8. 8. INTRODUCTION We are creatures of habit. Without realising, we think, say and do many of the same things day after day, year after year, because sameness uses less energy than novelty and most biological systems are designed to be energy efficient. Because of this built-in energy efficiency system, much of what we do, is done on auto-pilot. Once we have mastered a skill, like driving a car, we get to a stage where our energy-efficient auto-pilot takes over. We know we can do it, so we trust our auto-pilot to perform the actions of engaging gears, accelerating, stopping and turning. While the auto-pilot is busy performing these tasks, we can turn our attentions elsewhere, to what other drivers are doing, or to a conversation or to thinking about the meeting that lies ahead. Often we can’t even remember the route we took to our destination, because the driving was done on auto-pilot. But sometimes we want to develop a new skill. Sometimes we want to change the habits that keep us in the same undesirable place or situation. And now the built-in energy efficiency system presents us with a problem: It doesn’t want to change, because it is costly in energy. We have to consciously by-pass this system to learn another habit through concentrated, regular repetition, or it will cause us to simply fall back into the old comfortable groove. Isivivane for Change and Transformation presents a system that helps us to design a new habit we’ve dreamt of and then, through regular practice, create a new ‘groove’ until this new habit can be entrusted to auto-pilot. This is when the dream comes true. When the new habit-groove is deep enough for the auto-pilot to hum along in effortlessly, we’re living the dream. Isivivane for Change and Transformation is designed to help you energetically organise either yourself or a team to manifest a defined dream. The resource is written for leadership and management, entrepreneurs, project management, team leaders in private organisations, NGOs and government. You can use the principles here to manifest your dream or to improve the efficiency and productivity of your team and the organisation. You can use it to change your life. What things do you do habitually? You look at your hand and suddenly see a cigarette, a drink or a chocolate. How did that get there? You find yourself having exactly the same argument with a colleague or partner or child that you always have. How did this happen? (We promised we would be mature, sensible and respectful!) Despite your excitement about a new project, you may find yourself once again procrastinating... What are the habits‚ both at work and in your personal life‚ that are keeping you in a pattern that you decided long ago is not working for you? Do you really want to change them? 8 www.isivivane.com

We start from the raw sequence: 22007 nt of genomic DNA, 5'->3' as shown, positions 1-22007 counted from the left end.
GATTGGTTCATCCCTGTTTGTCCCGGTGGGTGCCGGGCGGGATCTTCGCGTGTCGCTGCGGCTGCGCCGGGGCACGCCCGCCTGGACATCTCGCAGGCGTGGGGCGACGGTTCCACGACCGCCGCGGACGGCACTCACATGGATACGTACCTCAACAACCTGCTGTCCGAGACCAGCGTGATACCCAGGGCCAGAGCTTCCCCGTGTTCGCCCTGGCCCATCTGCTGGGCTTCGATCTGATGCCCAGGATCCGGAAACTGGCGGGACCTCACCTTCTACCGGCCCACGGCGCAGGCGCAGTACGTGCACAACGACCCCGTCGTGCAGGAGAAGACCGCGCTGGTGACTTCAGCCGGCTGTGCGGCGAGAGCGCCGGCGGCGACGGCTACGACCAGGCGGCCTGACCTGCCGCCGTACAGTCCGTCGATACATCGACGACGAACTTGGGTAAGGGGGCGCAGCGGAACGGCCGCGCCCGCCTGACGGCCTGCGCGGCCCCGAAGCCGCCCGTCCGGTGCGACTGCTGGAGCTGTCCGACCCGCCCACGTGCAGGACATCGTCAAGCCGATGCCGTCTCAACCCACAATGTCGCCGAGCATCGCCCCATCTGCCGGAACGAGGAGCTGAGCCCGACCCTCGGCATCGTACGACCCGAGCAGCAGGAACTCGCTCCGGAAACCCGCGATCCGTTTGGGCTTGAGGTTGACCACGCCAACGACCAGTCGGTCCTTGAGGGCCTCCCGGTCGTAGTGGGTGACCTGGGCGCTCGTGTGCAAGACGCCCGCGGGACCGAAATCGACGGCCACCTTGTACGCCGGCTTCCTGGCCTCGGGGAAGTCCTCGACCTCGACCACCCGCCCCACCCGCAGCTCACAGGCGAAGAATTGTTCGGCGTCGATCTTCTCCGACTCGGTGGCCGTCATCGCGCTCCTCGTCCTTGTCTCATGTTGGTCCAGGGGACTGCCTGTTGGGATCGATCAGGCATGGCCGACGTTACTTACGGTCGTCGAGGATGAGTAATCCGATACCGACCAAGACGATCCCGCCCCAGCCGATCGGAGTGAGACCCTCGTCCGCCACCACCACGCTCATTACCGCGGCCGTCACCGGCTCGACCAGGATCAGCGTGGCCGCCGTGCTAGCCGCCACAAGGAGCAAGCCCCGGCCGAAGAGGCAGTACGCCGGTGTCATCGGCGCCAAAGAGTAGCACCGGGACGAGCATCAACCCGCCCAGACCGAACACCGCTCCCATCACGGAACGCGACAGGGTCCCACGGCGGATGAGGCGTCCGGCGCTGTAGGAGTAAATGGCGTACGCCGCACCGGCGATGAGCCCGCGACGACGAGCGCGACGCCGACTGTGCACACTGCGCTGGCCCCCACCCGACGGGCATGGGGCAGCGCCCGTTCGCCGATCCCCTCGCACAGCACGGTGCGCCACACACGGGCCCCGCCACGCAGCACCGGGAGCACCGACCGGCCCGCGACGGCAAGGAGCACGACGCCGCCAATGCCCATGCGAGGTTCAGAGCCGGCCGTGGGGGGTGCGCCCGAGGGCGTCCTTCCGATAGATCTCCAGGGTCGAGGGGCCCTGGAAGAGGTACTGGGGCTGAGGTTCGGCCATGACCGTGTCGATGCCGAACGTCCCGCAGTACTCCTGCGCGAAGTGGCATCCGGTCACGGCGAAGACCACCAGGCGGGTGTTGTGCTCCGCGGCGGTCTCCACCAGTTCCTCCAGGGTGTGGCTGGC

9. 9. KEYWORDS: Knowledge Management, Leadership, Culture, Change Management, Change, Transformation, Learning Organisation, Isivivane, Medicine Wheel, Systems Theory, Storytelling, Narrative, Organisational Storytelling, Narrative Therapy, Modelling, Meta-Modelling, Innovation The models and concepts presented here are based on a Knowledge Management Framework that has been used in applications such as business turnaround, project and strategic planning, conflict management, community animation and change management. The models are based on Medicine Wheel stories and old African tales of Isivivane told by traditional healers from Africa and North America. The result is a post-modern construction that brings together ancient techniques of memory. We hope the ideas work for you and that they stimulate useful exploration. Please send your comments and suggestions for improvements to steve@storytelling.co.za our website is www.isivivane.com www.isivivane.com 9